“Beveled” means that the plate is curved at the edge, rather than meeting the edge of the styler at a 90 degree angle. This slight curve means that you can manipulate the straightener to create varying degrees of waves and curves. It takes a bit of practice, but it’s my favorite way to curl my hair now. Not to mention it keeps my bathroom free of yet another styling tool.
There’s one more bonus, which you might not know about if you’ve only used beveled edge stylers. Flat edge straighteners, at least, every single one I’ve ever had, tend to catch and break hair now and then.
450 degrees tends to be the top range for straighteners advertised as professional grade; if you occasionally or often need very high heat, you want a straightener that goes this high.
There are a few more minor features, but I’ll cover them in the performance review.
FHI Flat Iron Reviews
It looks good on paper, so I was excited to give it a shot. Here’s how it went:
- The heating elements are quick, certainly as fast as my Babyliss was when new, if not faster. I’ve since forgotten how long it originally took to heat up. I can say pretty confidently that it ticks the 450 degree mark, because after a deep condition nothing less will leave me with civilized locks, and this got the job done.
- The plates are excellent. I definitely notice the effect of the tourmaline, as I can use the lower heat settings most of the time, as I can with other tourmaline infused straighteners. The bevels are perfect for straightening, waving, adding body, curling… really whatever you want. And it has never caught my hair or broken it yet, as far as I can tell. The FHI website promises “effortless glide,” and it’s pretty close to the truth.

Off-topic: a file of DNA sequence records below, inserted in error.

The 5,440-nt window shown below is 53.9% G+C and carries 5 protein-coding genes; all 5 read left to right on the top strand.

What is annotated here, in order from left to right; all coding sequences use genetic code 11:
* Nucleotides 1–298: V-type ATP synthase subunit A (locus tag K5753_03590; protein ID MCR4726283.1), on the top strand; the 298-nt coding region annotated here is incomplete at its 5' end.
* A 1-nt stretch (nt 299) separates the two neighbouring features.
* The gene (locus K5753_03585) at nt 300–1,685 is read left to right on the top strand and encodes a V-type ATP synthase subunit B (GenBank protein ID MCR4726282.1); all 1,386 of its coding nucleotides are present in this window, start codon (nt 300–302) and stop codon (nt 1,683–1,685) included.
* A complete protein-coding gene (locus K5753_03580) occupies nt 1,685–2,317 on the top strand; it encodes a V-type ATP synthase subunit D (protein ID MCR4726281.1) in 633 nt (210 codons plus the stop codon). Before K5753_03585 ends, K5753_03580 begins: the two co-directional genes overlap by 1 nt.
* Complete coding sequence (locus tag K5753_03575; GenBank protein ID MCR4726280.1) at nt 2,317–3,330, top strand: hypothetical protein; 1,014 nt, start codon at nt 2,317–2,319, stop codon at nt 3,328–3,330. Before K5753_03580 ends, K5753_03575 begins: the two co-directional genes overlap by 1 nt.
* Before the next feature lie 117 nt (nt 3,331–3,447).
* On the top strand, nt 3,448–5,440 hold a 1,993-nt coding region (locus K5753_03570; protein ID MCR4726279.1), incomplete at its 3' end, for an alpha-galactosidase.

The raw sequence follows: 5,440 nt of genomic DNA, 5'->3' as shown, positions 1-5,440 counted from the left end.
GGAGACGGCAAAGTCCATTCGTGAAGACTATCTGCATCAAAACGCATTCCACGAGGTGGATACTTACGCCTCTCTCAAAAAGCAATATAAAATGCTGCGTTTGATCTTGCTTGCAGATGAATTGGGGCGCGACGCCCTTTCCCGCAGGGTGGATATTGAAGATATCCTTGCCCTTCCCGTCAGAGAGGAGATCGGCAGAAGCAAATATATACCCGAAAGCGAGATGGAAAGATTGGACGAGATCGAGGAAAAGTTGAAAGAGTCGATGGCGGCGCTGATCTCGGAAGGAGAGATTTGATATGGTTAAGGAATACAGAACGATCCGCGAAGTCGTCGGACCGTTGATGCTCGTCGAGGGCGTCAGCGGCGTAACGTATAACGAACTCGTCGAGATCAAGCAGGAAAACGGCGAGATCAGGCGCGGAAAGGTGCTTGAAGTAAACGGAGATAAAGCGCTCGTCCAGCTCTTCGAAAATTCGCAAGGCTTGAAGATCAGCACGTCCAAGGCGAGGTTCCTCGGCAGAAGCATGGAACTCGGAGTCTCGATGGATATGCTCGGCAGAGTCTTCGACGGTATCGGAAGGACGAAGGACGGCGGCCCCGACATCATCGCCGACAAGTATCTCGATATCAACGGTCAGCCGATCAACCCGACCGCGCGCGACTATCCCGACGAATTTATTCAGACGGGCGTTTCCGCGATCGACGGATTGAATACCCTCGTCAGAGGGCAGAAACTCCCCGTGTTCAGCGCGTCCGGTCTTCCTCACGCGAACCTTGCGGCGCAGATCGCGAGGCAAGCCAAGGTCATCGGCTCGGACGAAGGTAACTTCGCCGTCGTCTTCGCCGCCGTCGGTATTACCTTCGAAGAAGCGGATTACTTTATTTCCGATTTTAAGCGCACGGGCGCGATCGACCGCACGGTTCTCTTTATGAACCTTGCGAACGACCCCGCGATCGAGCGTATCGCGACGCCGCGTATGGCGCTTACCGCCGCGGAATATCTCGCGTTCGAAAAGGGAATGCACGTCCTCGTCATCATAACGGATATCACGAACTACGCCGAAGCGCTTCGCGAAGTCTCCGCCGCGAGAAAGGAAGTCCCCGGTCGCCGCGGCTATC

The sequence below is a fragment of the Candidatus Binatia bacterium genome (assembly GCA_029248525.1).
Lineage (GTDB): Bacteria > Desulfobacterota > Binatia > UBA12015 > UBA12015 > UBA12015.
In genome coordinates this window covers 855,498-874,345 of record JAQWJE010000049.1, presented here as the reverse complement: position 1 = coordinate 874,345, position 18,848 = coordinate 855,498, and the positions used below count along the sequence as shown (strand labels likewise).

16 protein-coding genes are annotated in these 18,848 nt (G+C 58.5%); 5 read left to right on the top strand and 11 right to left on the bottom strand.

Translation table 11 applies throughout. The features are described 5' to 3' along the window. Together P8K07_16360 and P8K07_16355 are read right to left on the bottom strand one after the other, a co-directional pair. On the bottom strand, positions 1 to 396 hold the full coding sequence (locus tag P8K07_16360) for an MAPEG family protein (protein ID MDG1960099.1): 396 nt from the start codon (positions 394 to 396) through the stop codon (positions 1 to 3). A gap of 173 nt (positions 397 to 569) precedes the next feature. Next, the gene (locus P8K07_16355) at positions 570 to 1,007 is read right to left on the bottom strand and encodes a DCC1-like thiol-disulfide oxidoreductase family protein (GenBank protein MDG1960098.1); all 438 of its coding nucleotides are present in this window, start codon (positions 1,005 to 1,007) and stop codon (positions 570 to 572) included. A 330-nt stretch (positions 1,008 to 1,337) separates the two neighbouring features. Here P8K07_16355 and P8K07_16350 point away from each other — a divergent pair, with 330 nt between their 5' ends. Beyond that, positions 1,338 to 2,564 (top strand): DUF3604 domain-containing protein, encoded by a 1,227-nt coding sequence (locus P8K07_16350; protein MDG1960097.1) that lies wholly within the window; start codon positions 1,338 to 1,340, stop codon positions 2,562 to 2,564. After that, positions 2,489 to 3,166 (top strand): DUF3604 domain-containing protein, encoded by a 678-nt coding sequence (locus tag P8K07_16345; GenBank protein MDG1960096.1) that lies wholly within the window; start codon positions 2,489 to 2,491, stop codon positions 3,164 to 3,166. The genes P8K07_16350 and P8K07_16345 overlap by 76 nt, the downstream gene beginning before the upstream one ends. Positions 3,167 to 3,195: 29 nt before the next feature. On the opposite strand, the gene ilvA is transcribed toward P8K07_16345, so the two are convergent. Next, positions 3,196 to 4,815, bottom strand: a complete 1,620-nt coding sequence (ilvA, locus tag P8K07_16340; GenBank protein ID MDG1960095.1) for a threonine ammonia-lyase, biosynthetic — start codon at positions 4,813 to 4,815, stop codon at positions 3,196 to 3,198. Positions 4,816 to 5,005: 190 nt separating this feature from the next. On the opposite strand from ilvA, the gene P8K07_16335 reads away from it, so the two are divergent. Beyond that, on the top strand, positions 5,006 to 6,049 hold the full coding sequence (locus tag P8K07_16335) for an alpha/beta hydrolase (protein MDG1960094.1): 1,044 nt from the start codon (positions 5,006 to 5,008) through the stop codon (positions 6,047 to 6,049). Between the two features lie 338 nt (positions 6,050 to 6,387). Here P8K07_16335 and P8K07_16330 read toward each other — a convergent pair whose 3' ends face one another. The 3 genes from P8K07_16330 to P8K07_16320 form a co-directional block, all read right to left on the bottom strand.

- When I started using the Platform, I admit my results were not consistent. However, I chalk this up to two things. First, I was getting used to a new product. But more importantly, it was a new product that simply performed better than my prior model, which was on its last legs. I was using too much heat, to begin with, and holding it on my hair too long.
Do I recommend the FHI Flat iron?
I can’t speak to the FHI Platform’s performance on other hair types, but given that I have some of the most fragile, breakable hair I’ve ever seen, I can say that it probably won’t damage your hair when used correctly.
I can also say that unless you have truly, unusually unruly hair, you can style it however you’d like with this tool. (And maybe even if you do.) The hardest style for me to pull off is straight and sleek, and I can do it with the FHI Platform.
Is it worth the cost? That’s really up to you. It’s mid-range for a straightener with these features, but if you need a high quality straightener to get the styles you want, the answer is yes. If you were blessed with hair that you can point a blow-dryer at and look like you just came from the salon, perhaps not.